MINNEAPOLIS – Drive-thru windows could soon be a thing of the past in Minneapolis, as the city is in the initial stages of contemplating a ban on new drive-thrus.
Planning Commission President Sam Rockwell says the move would reduce carbon emissions made by idling cars and increase pedestrian safety.
“Drive thrus, traffic lanes, parking facilities. They all produce something called induced demand which is if you build it they will come,” Rockwell said.
Critics say the change could have a negative impact on some groups, including the disabled.
“Having to use a drive-thru is definitely a necessity and then if people have mobility issues, I mean it’s just easy to quick run up get what you need and get out,” one resident said.
Rockwell says building neighborhood communities could help solve the problem. “You go to a city like London, Paris, New York or Boston, and neighbors help their elderly neighbors up the stairs with their groceries, they know them, they help them, they run errands so creating that community can be a boost,” he said.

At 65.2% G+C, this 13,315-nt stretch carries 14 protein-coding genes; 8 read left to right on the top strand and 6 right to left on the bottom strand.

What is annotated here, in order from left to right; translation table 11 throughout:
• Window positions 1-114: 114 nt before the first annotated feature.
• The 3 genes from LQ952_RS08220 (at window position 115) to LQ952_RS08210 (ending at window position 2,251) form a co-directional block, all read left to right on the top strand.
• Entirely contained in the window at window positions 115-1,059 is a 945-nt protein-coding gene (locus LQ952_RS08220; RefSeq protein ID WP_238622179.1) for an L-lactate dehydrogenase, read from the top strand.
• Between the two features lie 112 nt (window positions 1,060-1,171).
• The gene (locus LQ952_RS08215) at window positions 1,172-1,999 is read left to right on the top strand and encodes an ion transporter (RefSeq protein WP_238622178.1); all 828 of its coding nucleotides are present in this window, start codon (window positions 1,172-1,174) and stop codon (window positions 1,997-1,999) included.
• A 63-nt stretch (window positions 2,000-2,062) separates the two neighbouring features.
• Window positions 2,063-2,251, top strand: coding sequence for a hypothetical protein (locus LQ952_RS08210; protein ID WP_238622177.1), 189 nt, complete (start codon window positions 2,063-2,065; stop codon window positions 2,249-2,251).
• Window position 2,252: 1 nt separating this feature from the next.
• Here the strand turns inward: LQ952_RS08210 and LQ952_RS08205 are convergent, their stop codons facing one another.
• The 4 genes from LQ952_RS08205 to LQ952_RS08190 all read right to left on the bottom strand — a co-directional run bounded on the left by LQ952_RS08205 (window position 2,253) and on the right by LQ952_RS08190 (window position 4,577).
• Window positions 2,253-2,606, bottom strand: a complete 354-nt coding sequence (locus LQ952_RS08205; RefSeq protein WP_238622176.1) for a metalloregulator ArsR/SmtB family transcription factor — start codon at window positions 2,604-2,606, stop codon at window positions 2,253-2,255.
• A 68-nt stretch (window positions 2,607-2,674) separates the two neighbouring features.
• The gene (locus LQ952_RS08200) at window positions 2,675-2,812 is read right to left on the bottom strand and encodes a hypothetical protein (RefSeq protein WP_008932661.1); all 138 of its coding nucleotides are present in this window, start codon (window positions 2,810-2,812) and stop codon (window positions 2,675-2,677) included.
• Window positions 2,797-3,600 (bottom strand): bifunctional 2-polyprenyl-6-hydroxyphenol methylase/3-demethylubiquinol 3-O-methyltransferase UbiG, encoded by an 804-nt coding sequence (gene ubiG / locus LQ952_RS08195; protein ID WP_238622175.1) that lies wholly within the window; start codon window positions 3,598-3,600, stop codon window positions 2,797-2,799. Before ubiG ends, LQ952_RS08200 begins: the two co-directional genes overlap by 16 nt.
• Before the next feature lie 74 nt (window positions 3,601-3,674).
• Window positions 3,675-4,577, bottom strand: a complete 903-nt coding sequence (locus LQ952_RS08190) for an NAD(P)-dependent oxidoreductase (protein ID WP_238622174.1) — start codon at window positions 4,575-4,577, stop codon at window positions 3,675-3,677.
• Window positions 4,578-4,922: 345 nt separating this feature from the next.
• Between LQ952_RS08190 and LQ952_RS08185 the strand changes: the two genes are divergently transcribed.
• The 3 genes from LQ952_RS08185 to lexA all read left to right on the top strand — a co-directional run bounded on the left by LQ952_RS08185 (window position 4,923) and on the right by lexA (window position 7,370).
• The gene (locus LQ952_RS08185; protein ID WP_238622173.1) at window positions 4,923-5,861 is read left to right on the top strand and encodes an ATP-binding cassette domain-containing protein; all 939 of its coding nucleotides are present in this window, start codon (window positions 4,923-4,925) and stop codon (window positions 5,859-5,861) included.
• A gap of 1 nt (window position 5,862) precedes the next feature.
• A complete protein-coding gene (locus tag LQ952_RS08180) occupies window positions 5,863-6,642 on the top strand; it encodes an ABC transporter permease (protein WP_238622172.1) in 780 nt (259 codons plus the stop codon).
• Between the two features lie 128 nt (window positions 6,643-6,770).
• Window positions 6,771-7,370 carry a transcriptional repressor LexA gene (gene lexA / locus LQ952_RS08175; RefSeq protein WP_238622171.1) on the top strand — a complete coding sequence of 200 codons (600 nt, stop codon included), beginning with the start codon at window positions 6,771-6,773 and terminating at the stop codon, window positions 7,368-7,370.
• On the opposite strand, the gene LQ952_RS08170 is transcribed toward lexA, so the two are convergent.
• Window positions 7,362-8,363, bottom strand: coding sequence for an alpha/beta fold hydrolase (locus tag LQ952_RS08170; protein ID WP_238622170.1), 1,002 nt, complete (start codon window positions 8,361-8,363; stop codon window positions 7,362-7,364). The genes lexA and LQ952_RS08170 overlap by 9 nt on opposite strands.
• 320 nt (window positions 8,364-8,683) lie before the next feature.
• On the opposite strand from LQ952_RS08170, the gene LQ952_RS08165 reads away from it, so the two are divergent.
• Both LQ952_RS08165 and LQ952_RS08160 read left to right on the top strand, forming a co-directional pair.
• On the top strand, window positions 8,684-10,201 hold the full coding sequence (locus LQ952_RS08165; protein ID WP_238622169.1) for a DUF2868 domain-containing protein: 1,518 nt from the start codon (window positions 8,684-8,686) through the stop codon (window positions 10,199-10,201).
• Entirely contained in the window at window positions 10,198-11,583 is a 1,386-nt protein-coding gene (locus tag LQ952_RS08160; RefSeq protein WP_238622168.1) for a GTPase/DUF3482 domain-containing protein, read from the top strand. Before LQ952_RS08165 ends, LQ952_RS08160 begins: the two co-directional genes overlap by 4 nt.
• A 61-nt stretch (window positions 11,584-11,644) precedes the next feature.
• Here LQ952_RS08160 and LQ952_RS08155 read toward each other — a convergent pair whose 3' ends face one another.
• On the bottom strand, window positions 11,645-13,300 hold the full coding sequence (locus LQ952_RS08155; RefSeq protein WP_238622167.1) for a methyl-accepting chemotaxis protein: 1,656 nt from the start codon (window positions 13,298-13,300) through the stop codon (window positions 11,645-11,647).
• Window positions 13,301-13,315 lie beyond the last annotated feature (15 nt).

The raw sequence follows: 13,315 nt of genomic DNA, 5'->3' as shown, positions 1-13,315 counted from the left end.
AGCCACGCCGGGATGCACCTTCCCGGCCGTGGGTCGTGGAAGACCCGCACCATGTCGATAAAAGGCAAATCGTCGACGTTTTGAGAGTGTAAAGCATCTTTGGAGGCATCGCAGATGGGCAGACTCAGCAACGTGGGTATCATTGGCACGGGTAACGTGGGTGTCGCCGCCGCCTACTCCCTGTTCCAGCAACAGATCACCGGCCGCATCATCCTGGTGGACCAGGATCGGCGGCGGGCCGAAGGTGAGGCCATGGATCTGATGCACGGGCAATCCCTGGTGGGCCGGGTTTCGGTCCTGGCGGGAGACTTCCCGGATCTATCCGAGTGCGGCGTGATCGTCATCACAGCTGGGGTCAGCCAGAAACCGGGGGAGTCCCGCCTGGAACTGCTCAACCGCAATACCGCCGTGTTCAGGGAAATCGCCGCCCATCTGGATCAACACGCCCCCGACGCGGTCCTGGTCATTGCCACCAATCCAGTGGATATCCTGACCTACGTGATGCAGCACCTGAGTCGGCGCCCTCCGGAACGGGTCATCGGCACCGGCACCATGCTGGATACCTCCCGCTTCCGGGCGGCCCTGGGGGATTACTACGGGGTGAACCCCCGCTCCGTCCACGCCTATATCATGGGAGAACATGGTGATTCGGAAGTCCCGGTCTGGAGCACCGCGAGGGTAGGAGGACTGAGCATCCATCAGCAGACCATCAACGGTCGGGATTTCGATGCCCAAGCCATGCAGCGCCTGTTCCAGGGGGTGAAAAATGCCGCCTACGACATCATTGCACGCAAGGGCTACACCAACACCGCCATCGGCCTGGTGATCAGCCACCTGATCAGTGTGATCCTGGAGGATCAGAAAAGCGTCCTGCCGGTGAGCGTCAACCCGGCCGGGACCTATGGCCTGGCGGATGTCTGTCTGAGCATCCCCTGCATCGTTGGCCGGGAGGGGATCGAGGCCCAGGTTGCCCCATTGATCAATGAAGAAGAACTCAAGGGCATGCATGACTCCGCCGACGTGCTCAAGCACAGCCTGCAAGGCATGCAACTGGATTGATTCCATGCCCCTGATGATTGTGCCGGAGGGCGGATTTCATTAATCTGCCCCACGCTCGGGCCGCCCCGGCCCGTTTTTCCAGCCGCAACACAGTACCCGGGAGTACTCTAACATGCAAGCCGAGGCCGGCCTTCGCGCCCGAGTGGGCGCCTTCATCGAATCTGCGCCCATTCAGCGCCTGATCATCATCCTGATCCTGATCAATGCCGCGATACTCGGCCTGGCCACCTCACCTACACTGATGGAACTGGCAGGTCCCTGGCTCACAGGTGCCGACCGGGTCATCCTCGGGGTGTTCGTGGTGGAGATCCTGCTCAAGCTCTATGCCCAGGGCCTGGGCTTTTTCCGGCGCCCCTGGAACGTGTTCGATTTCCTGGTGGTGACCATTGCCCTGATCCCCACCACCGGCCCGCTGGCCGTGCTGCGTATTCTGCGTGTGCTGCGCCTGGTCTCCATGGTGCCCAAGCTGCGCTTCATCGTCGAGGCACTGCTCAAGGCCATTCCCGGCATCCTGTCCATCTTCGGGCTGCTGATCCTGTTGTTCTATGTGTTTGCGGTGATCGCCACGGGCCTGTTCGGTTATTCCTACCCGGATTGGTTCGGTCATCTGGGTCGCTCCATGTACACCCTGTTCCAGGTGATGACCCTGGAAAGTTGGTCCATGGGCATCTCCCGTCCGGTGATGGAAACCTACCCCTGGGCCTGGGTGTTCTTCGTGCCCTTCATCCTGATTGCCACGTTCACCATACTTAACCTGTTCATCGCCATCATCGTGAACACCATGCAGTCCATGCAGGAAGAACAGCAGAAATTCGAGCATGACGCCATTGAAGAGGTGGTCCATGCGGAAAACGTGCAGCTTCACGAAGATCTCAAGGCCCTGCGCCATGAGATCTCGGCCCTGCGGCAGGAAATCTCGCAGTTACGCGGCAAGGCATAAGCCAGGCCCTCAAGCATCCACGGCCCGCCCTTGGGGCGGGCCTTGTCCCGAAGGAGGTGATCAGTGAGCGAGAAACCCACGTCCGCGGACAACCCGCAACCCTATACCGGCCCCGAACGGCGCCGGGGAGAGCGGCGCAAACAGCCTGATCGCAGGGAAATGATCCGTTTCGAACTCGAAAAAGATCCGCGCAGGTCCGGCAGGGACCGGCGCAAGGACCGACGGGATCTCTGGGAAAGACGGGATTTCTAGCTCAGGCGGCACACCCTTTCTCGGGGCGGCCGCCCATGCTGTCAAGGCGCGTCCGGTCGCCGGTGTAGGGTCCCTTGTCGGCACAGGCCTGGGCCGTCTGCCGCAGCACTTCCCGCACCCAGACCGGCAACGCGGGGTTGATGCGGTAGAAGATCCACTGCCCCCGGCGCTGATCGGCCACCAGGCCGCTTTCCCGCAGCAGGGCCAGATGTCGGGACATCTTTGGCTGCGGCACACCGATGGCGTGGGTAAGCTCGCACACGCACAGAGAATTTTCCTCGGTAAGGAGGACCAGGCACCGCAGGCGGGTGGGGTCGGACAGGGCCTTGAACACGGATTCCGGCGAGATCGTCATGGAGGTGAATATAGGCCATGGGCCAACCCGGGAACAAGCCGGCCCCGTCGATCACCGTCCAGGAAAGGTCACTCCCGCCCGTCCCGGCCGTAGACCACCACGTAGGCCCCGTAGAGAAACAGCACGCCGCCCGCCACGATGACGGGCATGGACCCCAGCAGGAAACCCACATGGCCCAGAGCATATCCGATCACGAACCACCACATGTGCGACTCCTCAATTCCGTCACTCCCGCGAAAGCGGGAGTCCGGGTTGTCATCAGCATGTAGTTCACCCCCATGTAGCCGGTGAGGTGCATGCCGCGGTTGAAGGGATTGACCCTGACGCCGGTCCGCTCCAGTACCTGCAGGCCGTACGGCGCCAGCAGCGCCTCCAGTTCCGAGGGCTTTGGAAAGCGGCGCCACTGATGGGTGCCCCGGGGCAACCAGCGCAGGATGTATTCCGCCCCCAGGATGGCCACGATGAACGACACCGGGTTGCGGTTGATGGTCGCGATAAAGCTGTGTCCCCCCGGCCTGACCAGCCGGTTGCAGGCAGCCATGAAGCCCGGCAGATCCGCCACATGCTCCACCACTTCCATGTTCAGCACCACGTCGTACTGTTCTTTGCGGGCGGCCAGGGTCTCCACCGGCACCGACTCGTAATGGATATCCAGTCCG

Right now drive-thrus are only allowed in six of the 23 zoning districts in Minneapolis, and only a couple are built each year. That means the ban would not have a big immediate impact on the look of the city, but over the years and decades, it will make a big change.
A public hearing on the measure is scheduled next month before the city planning commission votes on it. If it passes it may then be considered by the Minneapolis City Council.